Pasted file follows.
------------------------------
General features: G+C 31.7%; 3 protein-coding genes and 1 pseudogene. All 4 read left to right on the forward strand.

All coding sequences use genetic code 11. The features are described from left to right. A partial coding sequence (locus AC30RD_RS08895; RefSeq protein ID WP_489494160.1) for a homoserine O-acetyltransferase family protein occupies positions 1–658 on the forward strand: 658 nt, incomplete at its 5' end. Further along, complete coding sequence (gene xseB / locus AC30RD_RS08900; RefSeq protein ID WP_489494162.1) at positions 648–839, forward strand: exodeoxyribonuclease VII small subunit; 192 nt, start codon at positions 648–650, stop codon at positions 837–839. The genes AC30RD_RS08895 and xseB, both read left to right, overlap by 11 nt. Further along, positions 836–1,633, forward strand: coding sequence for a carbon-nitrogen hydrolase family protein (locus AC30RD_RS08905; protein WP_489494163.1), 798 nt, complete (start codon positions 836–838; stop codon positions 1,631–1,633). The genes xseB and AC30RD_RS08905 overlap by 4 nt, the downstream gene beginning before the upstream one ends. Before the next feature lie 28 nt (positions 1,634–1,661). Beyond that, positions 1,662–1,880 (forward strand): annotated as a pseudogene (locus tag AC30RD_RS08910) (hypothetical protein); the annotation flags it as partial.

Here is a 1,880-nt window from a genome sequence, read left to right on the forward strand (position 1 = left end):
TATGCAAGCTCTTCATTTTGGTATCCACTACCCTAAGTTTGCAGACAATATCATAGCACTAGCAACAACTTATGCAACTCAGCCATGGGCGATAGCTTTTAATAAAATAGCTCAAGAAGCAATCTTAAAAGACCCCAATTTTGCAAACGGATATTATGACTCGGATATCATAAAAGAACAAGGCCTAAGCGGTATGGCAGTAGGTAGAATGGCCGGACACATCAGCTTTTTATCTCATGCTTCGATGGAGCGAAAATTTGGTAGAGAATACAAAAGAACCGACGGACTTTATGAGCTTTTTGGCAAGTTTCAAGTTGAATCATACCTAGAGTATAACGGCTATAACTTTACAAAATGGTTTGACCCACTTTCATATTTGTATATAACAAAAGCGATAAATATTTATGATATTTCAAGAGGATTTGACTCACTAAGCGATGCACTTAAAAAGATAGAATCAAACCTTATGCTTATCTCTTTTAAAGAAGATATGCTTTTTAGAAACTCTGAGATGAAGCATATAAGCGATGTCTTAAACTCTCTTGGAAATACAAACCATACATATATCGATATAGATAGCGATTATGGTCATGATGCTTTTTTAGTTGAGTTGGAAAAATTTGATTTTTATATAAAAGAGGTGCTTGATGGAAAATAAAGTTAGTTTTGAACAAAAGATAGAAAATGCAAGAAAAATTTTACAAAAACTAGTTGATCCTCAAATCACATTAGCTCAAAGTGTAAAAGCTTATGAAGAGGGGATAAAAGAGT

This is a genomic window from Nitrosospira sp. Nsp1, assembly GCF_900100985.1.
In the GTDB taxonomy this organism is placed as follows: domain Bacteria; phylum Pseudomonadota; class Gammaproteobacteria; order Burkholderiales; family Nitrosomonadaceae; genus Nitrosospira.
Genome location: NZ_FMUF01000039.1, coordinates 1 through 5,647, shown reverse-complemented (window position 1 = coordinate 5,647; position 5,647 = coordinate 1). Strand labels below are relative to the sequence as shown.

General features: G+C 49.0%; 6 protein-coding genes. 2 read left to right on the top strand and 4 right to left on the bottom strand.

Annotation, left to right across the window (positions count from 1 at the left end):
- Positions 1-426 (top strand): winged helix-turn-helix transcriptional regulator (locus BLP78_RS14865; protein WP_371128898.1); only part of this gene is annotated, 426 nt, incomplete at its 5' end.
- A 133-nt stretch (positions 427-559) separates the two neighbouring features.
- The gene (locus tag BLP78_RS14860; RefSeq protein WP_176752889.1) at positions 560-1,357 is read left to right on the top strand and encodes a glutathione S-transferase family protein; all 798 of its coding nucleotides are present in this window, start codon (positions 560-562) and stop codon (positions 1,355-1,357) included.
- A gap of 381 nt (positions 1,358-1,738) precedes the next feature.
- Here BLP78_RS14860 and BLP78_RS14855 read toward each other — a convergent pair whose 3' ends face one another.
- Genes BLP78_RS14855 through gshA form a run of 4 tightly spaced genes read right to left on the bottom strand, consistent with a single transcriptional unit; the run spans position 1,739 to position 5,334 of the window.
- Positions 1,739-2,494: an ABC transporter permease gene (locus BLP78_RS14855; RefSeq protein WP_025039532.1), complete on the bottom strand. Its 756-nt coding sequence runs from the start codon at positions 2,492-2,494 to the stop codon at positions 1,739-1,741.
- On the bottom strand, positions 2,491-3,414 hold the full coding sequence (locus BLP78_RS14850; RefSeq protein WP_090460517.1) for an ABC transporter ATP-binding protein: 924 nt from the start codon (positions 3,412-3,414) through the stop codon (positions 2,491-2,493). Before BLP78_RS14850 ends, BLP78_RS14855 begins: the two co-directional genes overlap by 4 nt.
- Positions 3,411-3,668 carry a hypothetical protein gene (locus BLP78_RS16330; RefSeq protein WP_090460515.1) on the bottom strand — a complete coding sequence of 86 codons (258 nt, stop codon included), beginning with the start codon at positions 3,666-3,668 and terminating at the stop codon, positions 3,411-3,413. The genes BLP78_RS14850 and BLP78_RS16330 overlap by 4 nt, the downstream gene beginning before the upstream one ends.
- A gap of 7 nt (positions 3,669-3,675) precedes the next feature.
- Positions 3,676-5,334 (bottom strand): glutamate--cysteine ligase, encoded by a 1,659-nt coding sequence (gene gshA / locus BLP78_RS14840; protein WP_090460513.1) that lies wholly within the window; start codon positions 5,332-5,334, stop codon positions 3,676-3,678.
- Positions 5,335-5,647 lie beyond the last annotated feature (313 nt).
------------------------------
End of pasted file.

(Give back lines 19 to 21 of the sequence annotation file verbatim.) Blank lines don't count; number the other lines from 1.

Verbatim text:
- A gap of 7 nt (positions 3,669-3,675) precedes the next feature.
- Positions 3,676-5,334 (bottom strand): glutamate--cysteine ligase, encoded by a 1,659-nt coding sequence (gene gshA / locus BLP78_RS14840; protein WP_090460513.1) that lies wholly within the window; start codon positions 5,332-5,334, stop codon positions 3,676-3,678.
- Positions 5,335-5,647 lie beyond the last annotated feature (313 nt).